A federal judge has ordered a coal company to pay a $20,000 penalty for discriminating against two Harlan County miners who a superintendent thought had reported a safety problem.
The judge also ordered D&C Mining Corp. to pay Chad Alex Green and William Donnie Smith a total of nearly $19,000 in back pay, according to a copy of the decision.
The company could appeal.
However, Administrative Law Judge Janet G. Harner said in her judgment that key company claims simply didn't hold water, the miners' attorney pointed out.
Sign Up and Save
Get six months of free digital access to the Lexington Herald-Leader
"They would have zero chance of winning an appeal in this case," Lexington attorney Tony Oppegard, who represented the miners, said of the coal company.
An attorney for D&C Mining said no decision has been made on whether to appeal.
The case stems from an incident in September 2009 at the company's underground mine in Harlan County.
A seal began leaking, allowing water from an unused, closed-off section of the mine to spill out, creating concern about flooding in areas where people were working.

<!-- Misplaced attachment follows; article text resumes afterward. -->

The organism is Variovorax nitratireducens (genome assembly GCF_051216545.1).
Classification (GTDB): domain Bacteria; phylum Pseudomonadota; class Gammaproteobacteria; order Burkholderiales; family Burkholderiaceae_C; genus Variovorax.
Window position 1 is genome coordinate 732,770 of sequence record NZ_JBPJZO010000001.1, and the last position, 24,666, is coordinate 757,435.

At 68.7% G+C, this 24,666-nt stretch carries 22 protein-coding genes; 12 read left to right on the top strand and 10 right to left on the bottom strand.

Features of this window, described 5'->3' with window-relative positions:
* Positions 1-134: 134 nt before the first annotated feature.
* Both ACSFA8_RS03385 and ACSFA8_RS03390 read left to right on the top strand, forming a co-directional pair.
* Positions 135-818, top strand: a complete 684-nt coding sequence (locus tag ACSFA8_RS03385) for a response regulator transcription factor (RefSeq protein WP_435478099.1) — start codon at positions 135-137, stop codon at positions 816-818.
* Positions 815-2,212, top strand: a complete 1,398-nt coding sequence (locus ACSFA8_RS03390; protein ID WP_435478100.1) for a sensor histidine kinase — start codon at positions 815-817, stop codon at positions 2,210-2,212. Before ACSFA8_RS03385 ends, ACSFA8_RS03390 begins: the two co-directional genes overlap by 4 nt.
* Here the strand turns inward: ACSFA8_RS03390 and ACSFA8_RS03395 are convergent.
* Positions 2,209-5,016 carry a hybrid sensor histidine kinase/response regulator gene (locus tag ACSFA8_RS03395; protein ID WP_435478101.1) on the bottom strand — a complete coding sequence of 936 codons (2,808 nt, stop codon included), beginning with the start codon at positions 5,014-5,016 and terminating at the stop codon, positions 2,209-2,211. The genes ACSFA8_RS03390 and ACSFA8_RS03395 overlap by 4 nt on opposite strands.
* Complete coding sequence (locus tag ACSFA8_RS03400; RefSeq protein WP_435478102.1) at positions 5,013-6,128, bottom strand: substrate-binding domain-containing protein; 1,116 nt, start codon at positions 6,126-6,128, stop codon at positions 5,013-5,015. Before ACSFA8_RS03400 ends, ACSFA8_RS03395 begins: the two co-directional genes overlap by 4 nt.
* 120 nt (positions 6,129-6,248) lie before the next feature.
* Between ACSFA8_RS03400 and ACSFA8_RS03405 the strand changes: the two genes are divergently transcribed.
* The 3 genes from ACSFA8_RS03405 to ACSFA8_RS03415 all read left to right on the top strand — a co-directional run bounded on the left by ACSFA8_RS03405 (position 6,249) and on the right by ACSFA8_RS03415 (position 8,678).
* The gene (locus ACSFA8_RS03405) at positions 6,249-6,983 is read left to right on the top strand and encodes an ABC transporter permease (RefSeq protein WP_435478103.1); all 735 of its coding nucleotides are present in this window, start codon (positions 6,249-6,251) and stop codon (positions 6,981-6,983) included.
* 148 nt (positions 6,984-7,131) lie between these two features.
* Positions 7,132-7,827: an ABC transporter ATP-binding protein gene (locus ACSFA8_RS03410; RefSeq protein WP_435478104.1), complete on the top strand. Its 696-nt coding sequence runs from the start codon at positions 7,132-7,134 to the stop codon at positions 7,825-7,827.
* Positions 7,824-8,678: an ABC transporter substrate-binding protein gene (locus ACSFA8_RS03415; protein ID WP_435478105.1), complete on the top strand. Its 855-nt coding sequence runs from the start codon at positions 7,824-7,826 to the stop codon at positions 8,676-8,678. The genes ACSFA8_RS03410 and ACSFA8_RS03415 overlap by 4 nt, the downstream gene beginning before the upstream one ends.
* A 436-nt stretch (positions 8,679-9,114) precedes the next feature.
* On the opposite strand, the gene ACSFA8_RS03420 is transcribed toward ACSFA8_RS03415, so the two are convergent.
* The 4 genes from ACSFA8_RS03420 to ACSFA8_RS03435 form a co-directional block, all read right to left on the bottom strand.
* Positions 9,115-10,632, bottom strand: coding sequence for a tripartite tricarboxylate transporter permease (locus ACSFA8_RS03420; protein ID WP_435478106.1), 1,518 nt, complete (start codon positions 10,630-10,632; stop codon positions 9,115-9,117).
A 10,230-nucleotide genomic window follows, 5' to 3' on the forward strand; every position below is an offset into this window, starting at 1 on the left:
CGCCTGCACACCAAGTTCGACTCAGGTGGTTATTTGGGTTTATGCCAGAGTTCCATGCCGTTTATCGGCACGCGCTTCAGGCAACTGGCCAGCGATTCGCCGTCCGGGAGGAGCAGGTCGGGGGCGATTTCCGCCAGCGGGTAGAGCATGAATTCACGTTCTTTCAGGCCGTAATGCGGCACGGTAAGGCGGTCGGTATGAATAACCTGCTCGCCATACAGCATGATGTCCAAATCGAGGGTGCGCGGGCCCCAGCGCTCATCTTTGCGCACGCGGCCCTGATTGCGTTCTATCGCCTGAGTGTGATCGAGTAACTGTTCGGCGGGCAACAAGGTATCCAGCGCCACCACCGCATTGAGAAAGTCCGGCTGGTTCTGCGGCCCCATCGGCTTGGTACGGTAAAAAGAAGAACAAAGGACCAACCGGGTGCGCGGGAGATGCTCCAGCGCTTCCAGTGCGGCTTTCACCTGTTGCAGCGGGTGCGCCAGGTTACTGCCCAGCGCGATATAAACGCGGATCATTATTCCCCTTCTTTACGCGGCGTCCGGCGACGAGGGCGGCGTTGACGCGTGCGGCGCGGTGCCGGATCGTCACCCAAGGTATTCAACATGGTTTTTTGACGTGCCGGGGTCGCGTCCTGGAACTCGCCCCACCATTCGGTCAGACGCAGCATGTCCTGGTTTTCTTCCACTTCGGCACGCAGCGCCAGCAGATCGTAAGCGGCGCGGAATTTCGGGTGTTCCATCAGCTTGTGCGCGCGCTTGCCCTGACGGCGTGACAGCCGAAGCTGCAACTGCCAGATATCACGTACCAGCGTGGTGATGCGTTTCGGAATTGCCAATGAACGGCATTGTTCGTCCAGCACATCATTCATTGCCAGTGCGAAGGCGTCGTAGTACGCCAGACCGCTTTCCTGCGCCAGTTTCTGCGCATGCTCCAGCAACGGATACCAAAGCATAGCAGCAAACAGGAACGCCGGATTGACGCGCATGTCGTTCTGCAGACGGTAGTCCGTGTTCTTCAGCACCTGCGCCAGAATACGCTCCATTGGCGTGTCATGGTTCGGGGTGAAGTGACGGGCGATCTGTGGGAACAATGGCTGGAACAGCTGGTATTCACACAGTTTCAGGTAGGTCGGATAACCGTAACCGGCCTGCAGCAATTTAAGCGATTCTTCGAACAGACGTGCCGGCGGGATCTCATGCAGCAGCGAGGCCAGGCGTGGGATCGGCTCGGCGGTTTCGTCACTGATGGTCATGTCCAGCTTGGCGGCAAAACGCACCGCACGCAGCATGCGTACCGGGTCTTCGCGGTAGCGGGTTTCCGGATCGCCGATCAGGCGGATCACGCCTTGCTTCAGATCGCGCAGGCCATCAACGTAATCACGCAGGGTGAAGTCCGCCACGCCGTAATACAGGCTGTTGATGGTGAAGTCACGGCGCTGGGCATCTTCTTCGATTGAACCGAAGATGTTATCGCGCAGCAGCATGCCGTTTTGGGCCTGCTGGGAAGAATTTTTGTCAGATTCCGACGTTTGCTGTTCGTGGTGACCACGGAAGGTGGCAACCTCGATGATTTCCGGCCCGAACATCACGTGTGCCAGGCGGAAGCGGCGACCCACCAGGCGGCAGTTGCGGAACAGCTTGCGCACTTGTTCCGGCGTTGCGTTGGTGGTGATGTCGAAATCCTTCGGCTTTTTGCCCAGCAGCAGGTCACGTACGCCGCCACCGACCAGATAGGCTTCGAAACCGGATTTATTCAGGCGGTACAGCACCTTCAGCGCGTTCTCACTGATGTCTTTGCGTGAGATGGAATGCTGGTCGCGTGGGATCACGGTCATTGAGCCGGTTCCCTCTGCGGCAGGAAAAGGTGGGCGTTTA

Later that day, state and federal inspectors came to investigate and shut down the mine until the problem was fixed.
The mine superintendent, Barry Rogers, thought Green or Smith had notified the inspectors, later asking Smith's wife "why the f--- did Donnie and Chad call the f------ inspectors on me for?" according to the decision.
Rogers said a state inspector told him Oppegard called inspectors after one of the men called the attorney, according to testimony.
At the time, Oppegard was representing Smith's mother in the investigation of the death of her husband, Wilson "Rome" Meade, who was crushed to death at the D&C mine in June 2009.
The company kept other miners working during the September shutdown but, when Smith and Green asked about coming back, a foreman told them there was no work, according to the decision.
When coal production resumed, D&C called back all the miners except Smith and Green, according to the decision.
The company argued that the two quit, but the judge pointed out that the miners had asked several times about coming back.
D&C eventually rehired both men after they challenged being let go. The back pay the judge ordered is for the time they were off.
Harner ruled that D&C laid off the two miners and did not recall them in a timely manner because the management thought, mistakenly, that they had taken part in an act protected under federal mine law — that is, reporting a safety problem.
Green still works at the mine; Smith does not.
Oppegard said that if a state inspector disclosed who called authorities about the potential safety problem at the mine, that would be a violation.
Oppegard plans to ask state mining officials to investigate, he said.